See ‘Phenomenal’ exhibit before last day

by John Anderson

Courtesy of Sarah Lowry
Courtesy of Sarah Lowry

While some of the most memorable and exciting exhibitions to come through the Museum of Contemporary Art San Diego have featured street art and graffiti, the latest works on display demonstrate art of a different sort.

A quick glance at the title of the exhibition fails to inspire overwhelming enthusiasm. It sounds like the exhibit would be better suited in an IKEA than the MCASD, but “Phenomenal: California Light, Space, Surface” is far from boring. The artists, including Robert Irwin and Craig Kauffman, use optical illusions, tricks of light, projections and nonstandard surfaces to amuse and delight.

“Phenomenal” is the MCASD’s contribution to “Pacific Standard Time,” a celebration of artistic movements in Los Angeles from 1945 to 1980. The exhibition seeks to capture the use of light as a medium, which became popular in Los Angeles in the ‘60s.

The pieces in the exhibition are all extremely accessible. Enjoying the surprises and illusions with families, couples and solo art enthusiasts is part of the fun. Exclaiming and sharing excitement makes this more of a community adventure than an art show.

The exhibits have visitors leaning through walls, stumbling in the dark and putting their faces inches away from projected surfaces. Exhibits range from occupying small sections of wall to filling entire halls.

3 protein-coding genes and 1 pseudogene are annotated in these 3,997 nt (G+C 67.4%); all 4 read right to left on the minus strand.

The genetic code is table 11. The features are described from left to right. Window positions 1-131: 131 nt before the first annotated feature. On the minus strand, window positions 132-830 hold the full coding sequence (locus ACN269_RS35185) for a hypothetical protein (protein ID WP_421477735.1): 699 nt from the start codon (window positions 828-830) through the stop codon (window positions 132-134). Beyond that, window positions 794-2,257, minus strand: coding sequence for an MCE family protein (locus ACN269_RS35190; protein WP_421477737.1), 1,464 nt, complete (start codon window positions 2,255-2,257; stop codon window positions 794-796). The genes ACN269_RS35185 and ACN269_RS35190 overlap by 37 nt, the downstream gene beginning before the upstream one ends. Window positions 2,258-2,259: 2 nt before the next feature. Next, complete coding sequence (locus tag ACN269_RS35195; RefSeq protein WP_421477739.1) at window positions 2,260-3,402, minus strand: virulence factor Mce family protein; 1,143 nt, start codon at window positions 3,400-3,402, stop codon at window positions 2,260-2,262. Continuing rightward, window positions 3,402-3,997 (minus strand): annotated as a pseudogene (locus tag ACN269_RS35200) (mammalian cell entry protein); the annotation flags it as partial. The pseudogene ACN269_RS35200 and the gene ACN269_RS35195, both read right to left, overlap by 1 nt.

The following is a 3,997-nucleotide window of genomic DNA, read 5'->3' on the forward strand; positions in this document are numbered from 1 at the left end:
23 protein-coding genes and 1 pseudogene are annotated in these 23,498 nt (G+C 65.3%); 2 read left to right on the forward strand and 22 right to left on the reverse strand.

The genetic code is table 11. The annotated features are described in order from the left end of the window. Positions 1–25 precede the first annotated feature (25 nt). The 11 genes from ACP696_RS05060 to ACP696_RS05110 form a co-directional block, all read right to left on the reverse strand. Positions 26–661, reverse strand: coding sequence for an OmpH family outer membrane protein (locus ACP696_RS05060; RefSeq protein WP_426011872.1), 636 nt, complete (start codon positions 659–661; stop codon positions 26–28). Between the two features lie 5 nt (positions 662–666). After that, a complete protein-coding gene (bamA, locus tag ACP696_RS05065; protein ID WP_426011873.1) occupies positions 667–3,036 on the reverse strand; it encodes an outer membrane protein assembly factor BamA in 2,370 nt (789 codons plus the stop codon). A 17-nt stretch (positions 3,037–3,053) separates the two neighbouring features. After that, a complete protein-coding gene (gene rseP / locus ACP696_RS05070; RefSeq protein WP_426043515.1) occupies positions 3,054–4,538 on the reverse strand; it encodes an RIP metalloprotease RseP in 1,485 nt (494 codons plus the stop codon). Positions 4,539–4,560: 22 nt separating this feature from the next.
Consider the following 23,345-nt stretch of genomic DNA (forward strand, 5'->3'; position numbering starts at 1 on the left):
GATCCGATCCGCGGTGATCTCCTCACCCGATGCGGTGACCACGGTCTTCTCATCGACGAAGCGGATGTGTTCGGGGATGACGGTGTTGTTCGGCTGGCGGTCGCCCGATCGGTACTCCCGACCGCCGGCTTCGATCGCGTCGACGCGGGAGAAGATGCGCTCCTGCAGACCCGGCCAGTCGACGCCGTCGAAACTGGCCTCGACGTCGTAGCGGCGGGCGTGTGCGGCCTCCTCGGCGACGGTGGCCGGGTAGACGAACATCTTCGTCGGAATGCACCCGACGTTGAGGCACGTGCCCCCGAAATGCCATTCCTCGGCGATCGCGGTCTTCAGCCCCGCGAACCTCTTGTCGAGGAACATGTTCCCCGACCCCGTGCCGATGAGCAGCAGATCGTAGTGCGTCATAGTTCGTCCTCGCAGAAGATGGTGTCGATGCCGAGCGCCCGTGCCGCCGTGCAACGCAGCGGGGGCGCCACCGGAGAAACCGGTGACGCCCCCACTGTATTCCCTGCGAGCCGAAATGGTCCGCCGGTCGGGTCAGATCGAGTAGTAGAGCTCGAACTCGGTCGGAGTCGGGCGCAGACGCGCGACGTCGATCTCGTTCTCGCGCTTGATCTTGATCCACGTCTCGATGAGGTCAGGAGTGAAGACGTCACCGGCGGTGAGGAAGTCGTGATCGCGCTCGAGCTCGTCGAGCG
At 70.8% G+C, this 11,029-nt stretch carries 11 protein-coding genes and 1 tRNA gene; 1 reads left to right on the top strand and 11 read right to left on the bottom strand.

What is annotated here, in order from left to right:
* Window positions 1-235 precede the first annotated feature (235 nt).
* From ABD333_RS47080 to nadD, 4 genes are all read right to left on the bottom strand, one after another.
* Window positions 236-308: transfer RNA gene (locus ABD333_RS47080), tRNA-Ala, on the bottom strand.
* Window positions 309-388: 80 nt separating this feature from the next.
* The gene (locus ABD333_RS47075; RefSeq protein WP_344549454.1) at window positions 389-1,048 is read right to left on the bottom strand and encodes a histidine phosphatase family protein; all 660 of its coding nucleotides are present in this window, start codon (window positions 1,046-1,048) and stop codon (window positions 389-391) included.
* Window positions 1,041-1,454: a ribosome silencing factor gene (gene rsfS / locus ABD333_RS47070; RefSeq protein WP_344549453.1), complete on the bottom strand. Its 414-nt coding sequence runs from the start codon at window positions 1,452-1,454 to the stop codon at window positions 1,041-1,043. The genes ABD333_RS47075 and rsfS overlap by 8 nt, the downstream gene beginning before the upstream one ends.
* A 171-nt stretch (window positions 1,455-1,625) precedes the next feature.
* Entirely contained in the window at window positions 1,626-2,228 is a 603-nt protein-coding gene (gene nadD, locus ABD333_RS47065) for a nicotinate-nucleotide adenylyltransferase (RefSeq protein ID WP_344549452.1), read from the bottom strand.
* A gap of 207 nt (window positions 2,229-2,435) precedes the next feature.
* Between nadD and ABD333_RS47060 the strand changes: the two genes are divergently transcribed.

“The best part of it was the illusion, it wasn’t what it first appeared,” studio art senior Milada Belohlavek said. “The message on perception is what I really took away from it. What it had to say was really profound, which is cool because people throw a lot into their art that doesn’t get that response from me.”

All three locations are featuring “Phenomenal.” MCASD is free to everyone ages 25 and younger. The La Jolla exhibition closes on Sunday, the Jacobs and Copley Buildings near the Sante Fe Depot close on Feb. 5 and the gallery across the street at 1001 Kettner closes on March 4. Time is running out, so visit before it’s gone.

For more information about “Pacific Standard Time,” including performance schedules and affiliated exhibitions, visit

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